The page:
Previously dated tektites were then also gathered from Haiti and “analyzed using the same technique to determine how long ago the impact had occurred. The new extinction and impact dates are precise to within 11,000 years, the researchers said.”

“When I got started in the field, the error bars on these events were plus or minus a million years,” said paleontologist William Clemens, a UC Berkeley professor emeritus of integrative biology who has spent the last 30 years studying the Hell Creek area. “It’s an exciting time right now, a lot of which we can attribute to the work that Paul and his colleagues are doing in refining the precision of the time scale with which we work. This allows us to integrate what we see from the fossil record with data on climate change and changes in flora and fauna that we see around us today.”

As the researchers note, the seemingly synchronous occurrence of the impact and extinction event doesn’t imply that the impact was the only reason for it. “Dramatic climate variation over the previous million years, including long cold snaps amidst a general Cretaceous hothouse environment, probably brought many creatures to the brink of extinction, and the impact kicked them over the edge.”

“These precursory phenomena made the global ecosystem much more sensitive to even relatively small triggers, so that what otherwise might have been a fairly minor effect shifted the ecosystem into a new state,” he said. “The impact was the coup de grace.” This is very similar to the way that human expansion, and the accompanying loss of natural habitat and free movement for many animals, will make the effects of future climate change much more severe for many organisms.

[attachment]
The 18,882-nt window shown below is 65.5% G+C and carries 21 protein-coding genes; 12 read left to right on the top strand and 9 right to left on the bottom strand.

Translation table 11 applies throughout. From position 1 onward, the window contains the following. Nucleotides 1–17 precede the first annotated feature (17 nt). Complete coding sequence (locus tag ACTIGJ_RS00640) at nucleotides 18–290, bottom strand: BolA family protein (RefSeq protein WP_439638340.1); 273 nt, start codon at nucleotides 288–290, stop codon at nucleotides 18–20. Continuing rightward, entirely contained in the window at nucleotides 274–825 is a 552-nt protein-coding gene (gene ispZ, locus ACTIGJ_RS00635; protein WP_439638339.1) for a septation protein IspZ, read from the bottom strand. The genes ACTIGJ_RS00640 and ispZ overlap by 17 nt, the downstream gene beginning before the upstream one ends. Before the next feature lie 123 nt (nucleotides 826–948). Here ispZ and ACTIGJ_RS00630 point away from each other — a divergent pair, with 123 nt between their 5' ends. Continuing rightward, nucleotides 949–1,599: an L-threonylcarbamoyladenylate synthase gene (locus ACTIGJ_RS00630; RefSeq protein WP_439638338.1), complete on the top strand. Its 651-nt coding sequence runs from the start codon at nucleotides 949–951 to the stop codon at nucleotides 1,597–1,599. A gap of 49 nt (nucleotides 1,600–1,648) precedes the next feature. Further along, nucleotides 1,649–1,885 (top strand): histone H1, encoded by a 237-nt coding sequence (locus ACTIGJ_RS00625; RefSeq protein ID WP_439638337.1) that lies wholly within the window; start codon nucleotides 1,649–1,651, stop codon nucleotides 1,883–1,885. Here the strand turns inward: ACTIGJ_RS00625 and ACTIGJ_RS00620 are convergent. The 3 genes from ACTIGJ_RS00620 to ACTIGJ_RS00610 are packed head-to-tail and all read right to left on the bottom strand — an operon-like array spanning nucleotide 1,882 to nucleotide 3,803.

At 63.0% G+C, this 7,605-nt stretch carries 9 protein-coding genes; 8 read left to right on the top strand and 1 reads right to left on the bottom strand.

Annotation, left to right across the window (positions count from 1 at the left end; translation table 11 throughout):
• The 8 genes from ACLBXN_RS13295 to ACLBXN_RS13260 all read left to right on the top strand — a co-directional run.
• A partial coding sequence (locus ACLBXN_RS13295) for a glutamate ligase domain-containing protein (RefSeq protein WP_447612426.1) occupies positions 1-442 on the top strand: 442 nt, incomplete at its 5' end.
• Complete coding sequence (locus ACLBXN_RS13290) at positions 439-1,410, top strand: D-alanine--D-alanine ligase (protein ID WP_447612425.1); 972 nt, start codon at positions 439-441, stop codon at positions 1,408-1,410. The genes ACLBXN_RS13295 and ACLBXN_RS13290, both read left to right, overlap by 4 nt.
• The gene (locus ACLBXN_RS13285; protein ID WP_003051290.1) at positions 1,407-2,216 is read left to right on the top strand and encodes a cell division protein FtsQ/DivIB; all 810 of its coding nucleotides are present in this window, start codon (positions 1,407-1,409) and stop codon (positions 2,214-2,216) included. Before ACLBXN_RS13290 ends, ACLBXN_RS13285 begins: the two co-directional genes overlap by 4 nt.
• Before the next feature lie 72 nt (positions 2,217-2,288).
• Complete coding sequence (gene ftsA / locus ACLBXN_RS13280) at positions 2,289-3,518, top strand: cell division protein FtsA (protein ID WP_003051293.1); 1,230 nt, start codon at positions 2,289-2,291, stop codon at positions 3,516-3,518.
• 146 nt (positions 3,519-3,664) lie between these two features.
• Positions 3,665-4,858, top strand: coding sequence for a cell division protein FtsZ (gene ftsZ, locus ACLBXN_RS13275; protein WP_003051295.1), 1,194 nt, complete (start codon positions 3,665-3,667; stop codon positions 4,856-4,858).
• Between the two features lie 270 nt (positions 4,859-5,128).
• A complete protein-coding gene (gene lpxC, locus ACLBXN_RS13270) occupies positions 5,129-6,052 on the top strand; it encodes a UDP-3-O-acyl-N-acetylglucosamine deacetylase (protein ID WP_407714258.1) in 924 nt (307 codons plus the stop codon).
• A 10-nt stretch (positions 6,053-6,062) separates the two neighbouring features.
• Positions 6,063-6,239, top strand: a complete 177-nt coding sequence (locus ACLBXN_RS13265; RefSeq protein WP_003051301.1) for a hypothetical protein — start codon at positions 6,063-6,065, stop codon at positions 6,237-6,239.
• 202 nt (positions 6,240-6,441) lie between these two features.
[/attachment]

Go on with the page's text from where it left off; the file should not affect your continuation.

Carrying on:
One cause for the climate variability that preceded the asteroid impact “could have been a sustained series of volcanic eruptions in India that produced the extensive Deccan Traps. Renne plans to re-date those volcanic rocks to get a more precise measure of their duration and onset relative to the dinosaur extinction.”

“This study shows the power of high precision geochronology,” said coauthor Darren F. Mark of the Scottish Universities Environmental Research Center, who conducted independent argon-argon analyses on samples provided by Renne. “Many people think precision is just about adding another decimal place to a number. But it’s far more exciting than that. It’s more like getting a sharper lens on a camera. It allows us to dissect the geological record at greater resolution and piece together the sequence of Earth history.”

The new research was just published February 8th in the journal Science.

The Chicxulub impact crater in the Yucatan peninsula is one of the largest confirmed impact craters on the Earth. It’s no surprise that an impacter as large as the one that caused the crater could have such large effects, the impact crater is more than 110 miles in diameter. The impacter must have been at least 6 miles wide.

“The crater was discovered by Glen Penfield, a geophysicist who had been working in the Yucatán while looking for petroleum during the late 1970s. Penfield was initially unable to obtain evidence that the unique geological feature was in fact a crater, and gave up his search. Through contact with Alan Hildebrand, Penfield was able to obtain samples that suggested it was an impact feature. Evidence for the impact origin of the crater includes shocked quartz, a gravity anomaly, and tektites in surrounding areas.”